On the other hand, there are the night-birds, such as the owls, who sleep by day and sally forth, when dark comes, to eat. You sometimes come across a sleepy-looking owl in the daytime, drowsy in a hollow tree or the roof of a barn, in a loft or a dovecote, or the church belfry. Mother owl sits by her eggs, and every now and then she counts them with her claw, as if to reassure herself that no one has stolen a precious egg. She makes the most extraordinary hissing and snoring noises, too ; and if you go too near she will lift a big claw and threaten to scratch and fight in defense of her family.
Usually the owl wakes up about an hour before sunset, which is the time when the field mice come out to play. The owl then sets out in quest of prey, and you can watch him hunting for mice along the hedges and over the cornfields. When a mouse is caught, it is held in the claws and carried off to the owl's nest, there to be consumed in comfort.
By the way, the white owl, or barn owl, the kind of owl that inhabits barns and lofts and churches, does not hoot, or very rarely, though it sometimes screams while flying; but it does snore and hiss, as mentioned above.
Owls and Howls
The weird hooting that most scouts can imitate so well is made by the tawny owl, or wood owl, which usually nests in a tree and frequents woods, avoiding buildings. That is the owl that gives the "tu-whit, whit, hoo-ooo-ooo" cry, so softly and weirdly. The long-eared owl, which also haunts woods, especially fir-woods, gives a long wavering cry which is somewhat similar, but not so prolonged ; it also utters a sort of bark. The short-eared owl also barks, and utters a short harsh scream ; the little owl makes a kind of soft mewing noise, and it snores too. Queer [strange] birds, owls!
This book is not intended to be anything like a complete guide to the night-active creatures of England, but mention must certainly be made of the nightingale. This bird whose song is so highly esteemed is a shy summer visitor to England, about six and a half inches long fully-grown, and of quiet plain brown color, paler underneath. It haunts woods and thickets, and builds a nest of dead leaves and grass on or near the ground at the base of a bush.
You may perhaps see it in daytime, though it is difficult to see. It sings in daytime, too, but its song is more noticeable in the quiet of the night, especially because it sings loudly compared with many birds. It is indeed a lovely song, as those of you who have heard it, either directly or over the wireless [radio, television, Internet], know.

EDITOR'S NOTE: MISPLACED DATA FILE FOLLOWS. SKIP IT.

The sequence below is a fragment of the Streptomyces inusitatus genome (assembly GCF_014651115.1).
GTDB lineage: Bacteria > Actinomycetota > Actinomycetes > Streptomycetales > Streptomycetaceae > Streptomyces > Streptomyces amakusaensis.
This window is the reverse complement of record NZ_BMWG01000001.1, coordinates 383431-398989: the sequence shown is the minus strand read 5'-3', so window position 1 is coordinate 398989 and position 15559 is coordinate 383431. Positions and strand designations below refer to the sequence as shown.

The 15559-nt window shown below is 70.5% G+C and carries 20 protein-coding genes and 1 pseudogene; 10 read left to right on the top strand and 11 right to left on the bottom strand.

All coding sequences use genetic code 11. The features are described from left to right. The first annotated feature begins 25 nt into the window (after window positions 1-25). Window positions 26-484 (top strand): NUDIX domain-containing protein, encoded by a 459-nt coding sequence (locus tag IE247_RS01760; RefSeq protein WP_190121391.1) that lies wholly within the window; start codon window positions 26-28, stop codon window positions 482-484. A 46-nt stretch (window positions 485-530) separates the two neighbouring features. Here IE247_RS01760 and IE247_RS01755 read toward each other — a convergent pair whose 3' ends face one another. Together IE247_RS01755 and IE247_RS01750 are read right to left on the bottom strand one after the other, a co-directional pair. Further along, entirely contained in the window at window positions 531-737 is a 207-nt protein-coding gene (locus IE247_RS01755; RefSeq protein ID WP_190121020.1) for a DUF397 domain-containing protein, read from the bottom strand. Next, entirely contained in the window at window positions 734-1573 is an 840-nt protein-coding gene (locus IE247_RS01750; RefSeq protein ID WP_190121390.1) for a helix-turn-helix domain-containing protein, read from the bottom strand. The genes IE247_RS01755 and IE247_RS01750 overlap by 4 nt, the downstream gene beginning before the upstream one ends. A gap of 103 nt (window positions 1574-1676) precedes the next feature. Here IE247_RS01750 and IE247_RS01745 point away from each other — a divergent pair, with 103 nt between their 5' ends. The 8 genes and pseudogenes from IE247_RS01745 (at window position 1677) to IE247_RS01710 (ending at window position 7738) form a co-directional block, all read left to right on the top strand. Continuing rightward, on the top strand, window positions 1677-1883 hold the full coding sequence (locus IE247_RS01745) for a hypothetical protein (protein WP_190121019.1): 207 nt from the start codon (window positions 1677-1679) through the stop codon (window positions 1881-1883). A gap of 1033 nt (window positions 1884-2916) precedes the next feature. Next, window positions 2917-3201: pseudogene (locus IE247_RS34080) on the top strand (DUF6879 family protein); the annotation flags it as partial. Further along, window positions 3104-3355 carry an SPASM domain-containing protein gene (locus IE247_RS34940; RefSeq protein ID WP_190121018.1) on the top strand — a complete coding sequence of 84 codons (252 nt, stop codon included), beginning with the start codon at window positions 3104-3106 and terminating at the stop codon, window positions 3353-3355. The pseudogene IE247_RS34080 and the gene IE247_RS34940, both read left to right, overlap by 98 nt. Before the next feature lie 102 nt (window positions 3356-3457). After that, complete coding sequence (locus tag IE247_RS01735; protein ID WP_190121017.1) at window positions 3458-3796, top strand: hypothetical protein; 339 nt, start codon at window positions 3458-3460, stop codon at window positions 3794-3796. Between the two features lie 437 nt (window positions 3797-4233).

Have you ever seen a nightjar? Probably not, though you may have heard them often enough when in camp, especially on the moors and downlands. It is much more often heard than seen, because it lies hidden and probably asleep all day, and its plumage tones very well with the heath or turf or stone land on which it lies concealed in the daytime.
At dusk or after it comes alive, perches on a tree or a post or a fence, and sings, if you can call it a song ; it is rather like a sewing machine working busily, and sometimes this purring note is sustained without a break for two minutes. You may recognize it, if you chance to see it, by its gray plumage, barred with brown, buff and black ; the tips of the outer tail feathers of the male bird are white. Its "song" is terribly monotonous, as is that of another night songster, the corncrake, which utters a harsh croaking noise at night.
Bats are Not Blind
Another creature that you commonly see in the evening, and often quite late at night, is the bat. Although it flies, it is not a bird, but a mammal, a hand-winged animal. It has four legs, and the leathery skin covering them enables it to fly. Although its Wing-span may be twelve inches or more, its body is only about three inches long. There are about a hundred different species of bat in this country, and many of them are useful because they eat beetles and other harmful insects.
The commonest bat in England is called the pipistrelle, and it often flies in daytime. The night flying bats sleep by day, hanging by their claws head-downward in the roofs of barns and belfries ; and that is how they pass three or four months in the winter, sleeping all the time with their wings folded round their heads.
By the way, people talk of "being blind as a bat" but bats are not blind. They have eyes, and very sharp ones too, for spotting insects at dusk.
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Last modified: August 20, 2012.